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Arts

Genius marketing squeezes most from blockbuster 'Your Name'

Toho ships estimated 1.2 million discs as movie still runs, fans still thrilled

Nearly a year after its cinematic release, "Your Name" is still drawing daily audiences at Cinecitta in Kawasaki, Kanagawa Prefecture.

TOKYO -- Nearly a year after its theatrical release, "Kimi no Na wa" ("Your Name") from director Makoto Shinkai is still on a tear. As an estimated 1.2 million DVDs and Blu-rays were shipped on July 25, theaters were still showing the powerfully riveting anime.

It is unusual for a distributor to release the disc version of a movie before theater showings end, but this was no accident. Toho, the movie's distributor, knew it had a hit and came up with a clever marketing strategy to gain -- and maintain -- a huge fan base.

The Nikkei Asian Review on July 8 went to Cinecitta, a multiplex in Kawasaki, Kanagawa Prefecture, southwest of Tokyo, to talk to some of these fans. The movie shows there every night at 9:30.

More than 30 movie-goers were ready for the screening when we showed up.

"I have seen the movie at least 10 times," a 49-year-old man from Yokohama said. "Both the images and the story are beautiful."

"Your Name" first hit cinemas last August. Izuru Kawabe of Citta'Entertainment's public relations and advertising department said no other Japanese movie has ever lived as long of a theatrical life as "Your Name."

Shinkai described the anime as "a miracle," but the truth is a lot of marketing went into the making of this particular sensation.

In one collaboration, Toho teamed up with shopping mall operator Parco to operate "Your Name" cafes in Tokyo, Osaka, Nagoya and other big cities. The eateries attracted some 90,000 customers and generated about 200 million yen ($1.8 million) in sales.

In May, when Toho began accepting "Your Name" DVD and Blu-ray orders, the distributor started hosting events across Japan.

A month later, a Makoto Shinkai exhibition opened at the Ooka Makoto Kotoba Museum in Mishima, Shizuoka Prefecture. The presentation -- put together by education services company Z-kai and other parties -- features "Your Name" story boards.

Mikiya Sato, a 19-year-old from Saitama Prefecture, said he was pleased to get to see aspects of the film. Museum chief Yoshiaki Seki said he is grateful that Toho allowed so much freedom in organizing the exhibit.

Toho also has been flexible when it comes to merchandise sales.

Toho executives and their counterparts at CoMix Wave Films, the Tokyo-based video production company where Shinkai works, discussed what kind of merchandise would be allowed to use 'Your Name' intellectual property. They agreed to allow everything except products in two categories -- anything that offends public order and morals as well as anything that children are not allowed to buy, like liquor.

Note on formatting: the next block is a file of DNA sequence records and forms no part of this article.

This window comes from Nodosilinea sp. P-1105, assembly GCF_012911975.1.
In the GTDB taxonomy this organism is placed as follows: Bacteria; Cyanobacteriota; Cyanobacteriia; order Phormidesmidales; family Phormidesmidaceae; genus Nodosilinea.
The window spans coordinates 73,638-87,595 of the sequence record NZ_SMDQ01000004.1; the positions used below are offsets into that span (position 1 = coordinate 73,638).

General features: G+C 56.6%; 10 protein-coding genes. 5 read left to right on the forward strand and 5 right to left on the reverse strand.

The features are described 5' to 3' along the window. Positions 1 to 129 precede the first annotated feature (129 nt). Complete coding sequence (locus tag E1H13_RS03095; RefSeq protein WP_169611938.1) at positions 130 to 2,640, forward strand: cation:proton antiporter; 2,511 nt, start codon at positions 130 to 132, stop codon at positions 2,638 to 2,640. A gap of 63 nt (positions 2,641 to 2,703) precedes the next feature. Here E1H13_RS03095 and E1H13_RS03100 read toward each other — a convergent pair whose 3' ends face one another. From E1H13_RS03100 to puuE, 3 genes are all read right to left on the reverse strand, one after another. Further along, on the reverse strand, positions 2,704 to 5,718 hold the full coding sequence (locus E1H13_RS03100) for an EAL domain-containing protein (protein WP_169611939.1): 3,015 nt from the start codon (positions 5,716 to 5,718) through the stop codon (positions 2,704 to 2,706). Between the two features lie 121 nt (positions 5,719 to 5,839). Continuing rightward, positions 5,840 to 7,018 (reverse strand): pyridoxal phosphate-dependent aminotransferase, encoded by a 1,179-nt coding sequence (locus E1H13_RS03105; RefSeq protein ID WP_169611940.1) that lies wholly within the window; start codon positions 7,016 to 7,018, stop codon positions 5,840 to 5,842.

So far, more than 400 kinds of "Your Name" products have been made.

The Loft chain of specialty product stores on July 15 joined hands with Gray Parka Service, a Tokyo-based goods maker, to launch special "Your Name" sections. At Loft's flagship Shibuya store, more space is given to "Your Name" goods than to merchandise from the Toho film "Mary to Majo no Hana" ("Mary and the Witch's Flower"), released on July 8.

Toho also allowed consumer electronics chain Bic Camera to show high-quality "Your Name" footage at its stores.

Currently, consumer electronics chains are only allowed to show off 4K sets with landscape videos provided by TV makers. But Bic Camera wanted to use 4K images from "Your Name." At a Bic Camera outlet in Ikebukuro, in Tokyo's Toshima Ward, 4K "Your Name" videos can be seen in the TV department and in the DVD/Blu-Ray section.

Usually, DVDs and Blu-rays are released six months after a movie opens in theaters. "Gosaigyo no Onna" ("Black Widow Business") made its cinematic debut a day after "Your Name" hit screens, then made it to packaged media in March.

The Loft store in Tokyo's Shibuya Ward has set up a special "Your Name" section. Even a museum in Mishima, Shizuoka Prefecture, is banking on the film.

Meanwhile, Toho deliberately delayed the "Your Name" disc release to reduce exposure, said a source familiar with the movie's production committee.

Since "Your Name," Shinkai has won acclaim for his unique visuals, but he was little known before the big blockbuster. A previous work, "Kotonoha no Niwa" ("The Garden of Words"), couldn't even get to 100 million yen in box office sales.

This time, perhaps sensing the bonanza it was sitting on, Toho wanted to bring Shinkai's ideas to as many kinds of audiences as possible. In June 2016, before the anime's release, Toho persuaded Shinkai to publish a novel version of his story. Toho also hosted previews across the country to increase Shinkai's profile; they drew a combined audience of more than 40,000.

When the film was released, it held the top spot in weekend box-office sales for nine straight weeks. Distributors usually reduce the number of theaters a movie is showing in as newer releases take over the charts. But Toho took steps to make movie-goers remember "Your Name."

In Japan, many audience members buy programs, magazinelike publications that describe a film. With a popular movie on its hands, Toho on Dec. 9 released a rare second edition of the "Your Name" program. In it, Shinkai answers more than 50 questions solicited from fans.

On Dec. 23, Toho held its first sing-along screening, inviting audience members to belt out the movie's soundtrack, performed by Japanese rock band Radwimps.

Toho's efforts paid off as "Your Name" moved back up to second place in the weekend box office ranking at the start of 2017.

Yoshihiro Furusawa, an executive producer of the film, predicts "Your Name" will be an evergreen success that keeps spurring consumption.

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